Research and Development
NSF Considers Reducing Funding For Arecibo Observatory.
Scientific American (1/11, Witze) reports that “the storied Arecibo Observatory, an enormous aluminum dish nestled in a Puerto Rican sinkhole, might soon find itself out of the science game.” The report explains that the US National Science Foundation, “which owns the observatory, wants to offload the facility to free up money for newer ones” and, “in the coming weeks, it will ask for ideas about how Arecibo might be managed if the NSF reduces its current US$8.2-million annual contribution.” Meanwhile, Arecibo advocates have “pressed their case at a meeting of the American Astronomical Society in Grapevine, Texas – arguing that Arecibo is putting out some of the best science it has ever done, and that the NSF is moving too quickly to divest itself of an astronomical treasure.”
Pittsburgh Supercomputer “Bridges” Debuts At Poker Tournament.
The Pittsburgh Tribune-Review (1/10, Erdley) reported that, “named for its home in the city of bridges and its potential to be a bridge for researchers working on new developments in a diverse range of disciplines, Bridges is the latest offspring of the Pittsburgh Supercomputing Center.” The report says, “scheduled to be available to scientists, academicians and corporate researchers through 2019, the supercomputer makes its public debut at a man-versus-machine poker tournament beginning Wednesday at Rivers Casino.” The Tribune-Review points out that “the National Science Foundation underwrote development of the supercomputer, which came about in phases and cost $17.2 million.” The report explains that “the Pittsburgh Supercomputing Center, a collaboration between the University of Pittsburgh and Carnegie Mellon University since 1986, is among a handful of academic supercomputing centers across the country NSF is equipping for such work.”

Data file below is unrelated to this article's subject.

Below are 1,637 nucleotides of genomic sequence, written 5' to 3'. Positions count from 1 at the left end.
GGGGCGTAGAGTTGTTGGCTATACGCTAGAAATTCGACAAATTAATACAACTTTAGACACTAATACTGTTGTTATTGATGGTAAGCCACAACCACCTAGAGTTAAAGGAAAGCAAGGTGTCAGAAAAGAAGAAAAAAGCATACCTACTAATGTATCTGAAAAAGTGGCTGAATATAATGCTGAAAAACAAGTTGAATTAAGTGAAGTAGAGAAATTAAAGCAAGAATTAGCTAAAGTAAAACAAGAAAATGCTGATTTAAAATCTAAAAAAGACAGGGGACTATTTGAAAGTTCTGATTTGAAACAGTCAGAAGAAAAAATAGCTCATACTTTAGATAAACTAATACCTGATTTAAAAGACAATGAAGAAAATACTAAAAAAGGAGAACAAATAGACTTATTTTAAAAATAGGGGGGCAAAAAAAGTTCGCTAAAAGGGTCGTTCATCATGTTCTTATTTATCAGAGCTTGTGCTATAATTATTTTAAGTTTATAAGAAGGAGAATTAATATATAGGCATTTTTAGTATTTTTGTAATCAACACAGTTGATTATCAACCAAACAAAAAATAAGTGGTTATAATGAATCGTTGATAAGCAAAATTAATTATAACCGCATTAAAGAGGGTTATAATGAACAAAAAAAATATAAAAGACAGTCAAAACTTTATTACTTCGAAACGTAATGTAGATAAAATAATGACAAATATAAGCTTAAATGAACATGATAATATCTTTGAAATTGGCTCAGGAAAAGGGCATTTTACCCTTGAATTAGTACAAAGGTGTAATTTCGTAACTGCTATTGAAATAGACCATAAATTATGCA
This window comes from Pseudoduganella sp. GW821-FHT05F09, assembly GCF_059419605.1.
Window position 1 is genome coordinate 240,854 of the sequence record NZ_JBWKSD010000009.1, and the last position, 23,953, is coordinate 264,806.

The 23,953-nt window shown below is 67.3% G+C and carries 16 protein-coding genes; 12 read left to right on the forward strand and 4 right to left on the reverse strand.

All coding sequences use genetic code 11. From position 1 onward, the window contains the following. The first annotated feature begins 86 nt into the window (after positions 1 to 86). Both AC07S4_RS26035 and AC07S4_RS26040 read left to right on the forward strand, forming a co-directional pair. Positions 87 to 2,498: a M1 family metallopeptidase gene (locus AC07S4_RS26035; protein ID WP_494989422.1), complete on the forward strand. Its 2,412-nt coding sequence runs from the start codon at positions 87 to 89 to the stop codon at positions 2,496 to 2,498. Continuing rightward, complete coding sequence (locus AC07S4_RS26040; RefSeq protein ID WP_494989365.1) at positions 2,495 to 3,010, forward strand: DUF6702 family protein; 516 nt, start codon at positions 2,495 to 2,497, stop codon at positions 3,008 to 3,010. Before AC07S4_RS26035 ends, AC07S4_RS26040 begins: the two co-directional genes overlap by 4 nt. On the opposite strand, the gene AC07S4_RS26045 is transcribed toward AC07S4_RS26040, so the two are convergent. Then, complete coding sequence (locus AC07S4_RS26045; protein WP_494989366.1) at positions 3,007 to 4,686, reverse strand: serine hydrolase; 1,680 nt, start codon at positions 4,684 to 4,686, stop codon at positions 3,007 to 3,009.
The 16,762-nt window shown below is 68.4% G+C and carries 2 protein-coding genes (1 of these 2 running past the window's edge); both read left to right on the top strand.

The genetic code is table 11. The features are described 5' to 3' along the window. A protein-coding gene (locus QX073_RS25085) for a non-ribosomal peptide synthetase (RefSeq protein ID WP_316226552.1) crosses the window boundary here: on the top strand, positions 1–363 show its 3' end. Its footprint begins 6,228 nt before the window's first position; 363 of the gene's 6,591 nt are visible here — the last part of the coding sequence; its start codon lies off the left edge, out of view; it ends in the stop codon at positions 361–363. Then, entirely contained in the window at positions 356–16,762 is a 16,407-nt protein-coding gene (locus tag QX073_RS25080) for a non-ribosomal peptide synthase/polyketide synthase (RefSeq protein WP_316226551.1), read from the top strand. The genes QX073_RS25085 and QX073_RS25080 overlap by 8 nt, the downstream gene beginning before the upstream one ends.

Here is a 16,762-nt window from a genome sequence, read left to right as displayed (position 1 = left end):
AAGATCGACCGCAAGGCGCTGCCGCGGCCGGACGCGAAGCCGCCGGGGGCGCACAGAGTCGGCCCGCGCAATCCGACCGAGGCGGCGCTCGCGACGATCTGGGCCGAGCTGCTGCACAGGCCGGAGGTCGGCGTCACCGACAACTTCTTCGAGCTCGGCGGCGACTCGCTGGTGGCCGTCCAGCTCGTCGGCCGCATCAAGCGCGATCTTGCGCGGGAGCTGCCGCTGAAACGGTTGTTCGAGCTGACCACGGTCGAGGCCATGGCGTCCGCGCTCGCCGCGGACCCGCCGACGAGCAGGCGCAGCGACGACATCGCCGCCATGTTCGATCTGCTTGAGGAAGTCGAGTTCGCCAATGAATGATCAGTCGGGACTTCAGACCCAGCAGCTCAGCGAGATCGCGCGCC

Duke University Scientists Hack Deep Brain Stimulation Treatment For Parkinson’s.
Motherboard (1/6, Rogers) reported that that while deep brain stimulation has been used to treat Parkinson’s disease for years, “researchers at Duke University recently used a computer model to hack deep brain stimulation, making it more efficient and safer, according to a study published in Science Translational Medicine this week.” The report explains that “a team of researchers at Duke Medical led by David Brocker have come up with a possible improvement to DBS: alternating the frequency of the electrical pulses, not in a random way, but using a pattern generated by an advanced computer model.” Motherboard says tests found “the computer-generated pattern of electrical pulses was just as effective as the standard, constant-blast approach. And it did so while using less energy: the researchers estimated patients would get an additional 3.9 years of battery life using the computer’s pattern versus the typical, constant stream approach.”
Faurecia Developing Automotive Seats For Self-Driving Cars.